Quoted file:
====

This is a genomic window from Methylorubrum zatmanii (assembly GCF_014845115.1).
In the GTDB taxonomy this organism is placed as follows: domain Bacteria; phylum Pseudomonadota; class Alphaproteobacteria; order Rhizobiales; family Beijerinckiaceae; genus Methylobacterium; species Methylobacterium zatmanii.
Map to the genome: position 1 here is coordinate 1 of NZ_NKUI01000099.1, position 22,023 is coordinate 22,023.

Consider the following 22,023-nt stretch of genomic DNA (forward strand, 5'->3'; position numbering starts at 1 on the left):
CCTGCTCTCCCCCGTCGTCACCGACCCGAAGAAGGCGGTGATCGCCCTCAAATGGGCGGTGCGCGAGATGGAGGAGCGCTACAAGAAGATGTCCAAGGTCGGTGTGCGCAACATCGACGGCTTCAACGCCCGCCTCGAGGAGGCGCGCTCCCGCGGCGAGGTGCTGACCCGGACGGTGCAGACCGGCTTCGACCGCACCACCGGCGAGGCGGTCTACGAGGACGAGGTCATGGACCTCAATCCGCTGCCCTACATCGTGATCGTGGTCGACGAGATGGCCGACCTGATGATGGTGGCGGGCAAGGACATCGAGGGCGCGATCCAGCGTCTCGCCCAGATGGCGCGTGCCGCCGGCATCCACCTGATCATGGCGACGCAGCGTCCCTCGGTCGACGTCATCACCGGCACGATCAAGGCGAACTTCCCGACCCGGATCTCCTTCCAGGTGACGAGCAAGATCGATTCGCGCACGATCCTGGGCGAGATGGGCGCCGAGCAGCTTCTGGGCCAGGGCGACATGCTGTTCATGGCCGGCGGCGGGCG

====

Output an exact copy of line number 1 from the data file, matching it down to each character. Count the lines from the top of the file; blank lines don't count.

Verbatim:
This is a genomic window from Methylorubrum zatmanii (assembly GCF_014845115.1).